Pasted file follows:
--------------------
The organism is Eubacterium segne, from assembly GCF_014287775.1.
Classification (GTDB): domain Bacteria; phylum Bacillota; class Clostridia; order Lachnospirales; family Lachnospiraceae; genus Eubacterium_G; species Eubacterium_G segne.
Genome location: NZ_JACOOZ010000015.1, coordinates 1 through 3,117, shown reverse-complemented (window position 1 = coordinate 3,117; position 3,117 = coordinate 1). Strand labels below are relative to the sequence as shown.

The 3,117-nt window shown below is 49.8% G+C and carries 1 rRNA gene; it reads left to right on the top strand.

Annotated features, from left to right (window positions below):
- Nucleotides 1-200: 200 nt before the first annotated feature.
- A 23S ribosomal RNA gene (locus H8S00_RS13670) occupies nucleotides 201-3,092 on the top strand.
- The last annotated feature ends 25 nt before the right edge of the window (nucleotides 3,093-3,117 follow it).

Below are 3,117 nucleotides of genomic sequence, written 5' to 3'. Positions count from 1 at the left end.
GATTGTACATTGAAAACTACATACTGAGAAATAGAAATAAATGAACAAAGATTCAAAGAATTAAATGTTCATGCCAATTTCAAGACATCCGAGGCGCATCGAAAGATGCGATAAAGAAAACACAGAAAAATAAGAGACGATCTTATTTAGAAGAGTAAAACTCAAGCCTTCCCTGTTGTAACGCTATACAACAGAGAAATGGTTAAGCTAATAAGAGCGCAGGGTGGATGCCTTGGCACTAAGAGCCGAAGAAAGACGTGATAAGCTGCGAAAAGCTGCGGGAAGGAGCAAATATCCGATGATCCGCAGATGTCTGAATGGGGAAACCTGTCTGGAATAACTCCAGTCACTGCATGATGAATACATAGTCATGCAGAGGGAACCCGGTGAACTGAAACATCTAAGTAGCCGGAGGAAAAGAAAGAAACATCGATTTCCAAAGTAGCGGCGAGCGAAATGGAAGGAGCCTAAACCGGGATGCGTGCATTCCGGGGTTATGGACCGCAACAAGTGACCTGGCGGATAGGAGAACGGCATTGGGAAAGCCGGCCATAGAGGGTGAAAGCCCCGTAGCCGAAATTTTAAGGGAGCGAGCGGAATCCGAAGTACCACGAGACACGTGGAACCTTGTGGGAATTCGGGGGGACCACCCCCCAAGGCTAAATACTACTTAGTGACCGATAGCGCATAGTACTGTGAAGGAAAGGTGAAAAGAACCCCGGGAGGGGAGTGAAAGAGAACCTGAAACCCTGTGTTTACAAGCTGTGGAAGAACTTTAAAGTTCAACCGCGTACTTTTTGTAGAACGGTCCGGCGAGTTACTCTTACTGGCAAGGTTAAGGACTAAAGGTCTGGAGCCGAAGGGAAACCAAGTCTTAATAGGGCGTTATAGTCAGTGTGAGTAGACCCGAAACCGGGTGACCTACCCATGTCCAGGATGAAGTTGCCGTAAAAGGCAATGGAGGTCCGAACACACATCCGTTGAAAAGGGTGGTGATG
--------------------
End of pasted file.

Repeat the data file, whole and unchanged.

The organism is Eubacterium segne, from assembly GCF_014287775.1.
Classification (GTDB): domain Bacteria; phylum Bacillota; class Clostridia; order Lachnospirales; family Lachnospiraceae; genus Eubacterium_G; species Eubacterium_G segne.
Genome location: NZ_JACOOZ010000015.1, coordinates 1 through 3,117, shown reverse-complemented (window position 1 = coordinate 3,117; position 3,117 = coordinate 1). Strand labels below are relative to the sequence as shown.

The 3,117-nt window shown below is 49.8% G+C and carries 1 rRNA gene; it reads left to right on the top strand.

Annotated features, from left to right (window positions below):
- Nucleotides 1-200: 200 nt before the first annotated feature.
- A 23S ribosomal RNA gene (locus H8S00_RS13670) occupies nucleotides 201-3,092 on the top strand.
- The last annotated feature ends 25 nt before the right edge of the window (nucleotides 3,093-3,117 follow it).

Below are 3,117 nucleotides of genomic sequence, written 5' to 3'. Positions count from 1 at the left end.
GATTGTACATTGAAAACTACATACTGAGAAATAGAAATAAATGAACAAAGATTCAAAGAATTAAATGTTCATGCCAATTTCAAGACATCCGAGGCGCATCGAAAGATGCGATAAAGAAAACACAGAAAAATAAGAGACGATCTTATTTAGAAGAGTAAAACTCAAGCCTTCCCTGTTGTAACGCTATACAACAGAGAAATGGTTAAGCTAATAAGAGCGCAGGGTGGATGCCTTGGCACTAAGAGCCGAAGAAAGACGTGATAAGCTGCGAAAAGCTGCGGGAAGGAGCAAATATCCGATGATCCGCAGATGTCTGAATGGGGAAACCTGTCTGGAATAACTCCAGTCACTGCATGATGAATACATAGTCATGCAGAGGGAACCCGGTGAACTGAAACATCTAAGTAGCCGGAGGAAAAGAAAGAAACATCGATTTCCAAAGTAGCGGCGAGCGAAATGGAAGGAGCCTAAACCGGGATGCGTGCATTCCGGGGTTATGGACCGCAACAAGTGACCTGGCGGATAGGAGAACGGCATTGGGAAAGCCGGCCATAGAGGGTGAAAGCCCCGTAGCCGAAATTTTAAGGGAGCGAGCGGAATCCGAAGTACCACGAGACACGTGGAACCTTGTGGGAATTCGGGGGGACCACCCCCCAAGGCTAAATACTACTTAGTGACCGATAGCGCATAGTACTGTGAAGGAAAGGTGAAAAGAACCCCGGGAGGGGAGTGAAAGAGAACCTGAAACCCTGTGTTTACAAGCTGTGGAAGAACTTTAAAGTTCAACCGCGTACTTTTTGTAGAACGGTCCGGCGAGTTACTCTTACTGGCAAGGTTAAGGACTAAAGGTCTGGAGCCGAAGGGAAACCAAGTCTTAATAGGGCGTTATAGTCAGTGTGAGTAGACCCGAAACCGGGTGACCTACCCATGTCCAGGATGAAGTTGCCGTAAAAGGCAATGGAGGTCCGAACACACATCCGTTGAAAAGGGTGGTGATG